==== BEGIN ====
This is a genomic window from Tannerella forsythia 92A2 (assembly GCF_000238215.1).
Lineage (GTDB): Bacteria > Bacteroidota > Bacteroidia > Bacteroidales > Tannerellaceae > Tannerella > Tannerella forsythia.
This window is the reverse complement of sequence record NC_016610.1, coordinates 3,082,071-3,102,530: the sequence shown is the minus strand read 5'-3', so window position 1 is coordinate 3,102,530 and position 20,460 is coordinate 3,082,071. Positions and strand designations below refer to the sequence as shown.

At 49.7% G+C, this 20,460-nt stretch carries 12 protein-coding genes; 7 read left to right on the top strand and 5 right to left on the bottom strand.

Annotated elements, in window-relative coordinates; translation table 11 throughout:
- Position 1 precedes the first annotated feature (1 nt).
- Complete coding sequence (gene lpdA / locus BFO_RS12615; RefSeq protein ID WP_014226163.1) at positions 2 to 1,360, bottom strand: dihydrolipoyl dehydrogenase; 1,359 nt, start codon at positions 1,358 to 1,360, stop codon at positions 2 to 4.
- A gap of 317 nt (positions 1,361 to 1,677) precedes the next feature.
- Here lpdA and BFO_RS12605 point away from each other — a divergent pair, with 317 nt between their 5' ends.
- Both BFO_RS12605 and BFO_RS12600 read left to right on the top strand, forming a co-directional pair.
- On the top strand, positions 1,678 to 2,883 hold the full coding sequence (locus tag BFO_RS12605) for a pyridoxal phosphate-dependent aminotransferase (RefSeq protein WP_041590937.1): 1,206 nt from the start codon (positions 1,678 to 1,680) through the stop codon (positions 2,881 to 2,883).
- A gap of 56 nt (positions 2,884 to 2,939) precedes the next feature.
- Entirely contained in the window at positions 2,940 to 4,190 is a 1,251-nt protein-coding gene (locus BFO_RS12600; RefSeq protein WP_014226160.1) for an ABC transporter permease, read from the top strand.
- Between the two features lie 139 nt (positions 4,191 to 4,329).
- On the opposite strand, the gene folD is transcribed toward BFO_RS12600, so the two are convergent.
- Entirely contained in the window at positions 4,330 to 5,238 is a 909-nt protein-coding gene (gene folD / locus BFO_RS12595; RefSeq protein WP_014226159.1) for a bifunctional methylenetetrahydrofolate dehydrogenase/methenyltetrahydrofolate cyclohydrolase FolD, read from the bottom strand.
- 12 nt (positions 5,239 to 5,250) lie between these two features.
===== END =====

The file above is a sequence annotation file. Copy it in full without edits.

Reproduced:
This is a genomic window from Tannerella forsythia 92A2 (assembly GCF_000238215.1).
Lineage (GTDB): Bacteria > Bacteroidota > Bacteroidia > Bacteroidales > Tannerellaceae > Tannerella > Tannerella forsythia.
This window is the reverse complement of sequence record NC_016610.1, coordinates 3,082,071-3,102,530: the sequence shown is the minus strand read 5'-3', so window position 1 is coordinate 3,102,530 and position 20,460 is coordinate 3,082,071. Positions and strand designations below refer to the sequence as shown.

At 49.7% G+C, this 20,460-nt stretch carries 12 protein-coding genes; 7 read left to right on the top strand and 5 right to left on the bottom strand.

Annotated elements, in window-relative coordinates; translation table 11 throughout:
- Position 1 precedes the first annotated feature (1 nt).
- Complete coding sequence (gene lpdA / locus BFO_RS12615; RefSeq protein ID WP_014226163.1) at positions 2 to 1,360, bottom strand: dihydrolipoyl dehydrogenase; 1,359 nt, start codon at positions 1,358 to 1,360, stop codon at positions 2 to 4.
- A gap of 317 nt (positions 1,361 to 1,677) precedes the next feature.
- Here lpdA and BFO_RS12605 point away from each other — a divergent pair, with 317 nt between their 5' ends.
- Both BFO_RS12605 and BFO_RS12600 read left to right on the top strand, forming a co-directional pair.
- On the top strand, positions 1,678 to 2,883 hold the full coding sequence (locus tag BFO_RS12605) for a pyridoxal phosphate-dependent aminotransferase (RefSeq protein WP_041590937.1): 1,206 nt from the start codon (positions 1,678 to 1,680) through the stop codon (positions 2,881 to 2,883).
- A gap of 56 nt (positions 2,884 to 2,939) precedes the next feature.
- Entirely contained in the window at positions 2,940 to 4,190 is a 1,251-nt protein-coding gene (locus BFO_RS12600; RefSeq protein WP_014226160.1) for an ABC transporter permease, read from the top strand.
- Between the two features lie 139 nt (positions 4,191 to 4,329).
- On the opposite strand, the gene folD is transcribed toward BFO_RS12600, so the two are convergent.
- Entirely contained in the window at positions 4,330 to 5,238 is a 909-nt protein-coding gene (gene folD / locus BFO_RS12595; RefSeq protein WP_014226159.1) for a bifunctional methylenetetrahydrofolate dehydrogenase/methenyltetrahydrofolate cyclohydrolase FolD, read from the bottom strand.
- 12 nt (positions 5,239 to 5,250) lie between these two features.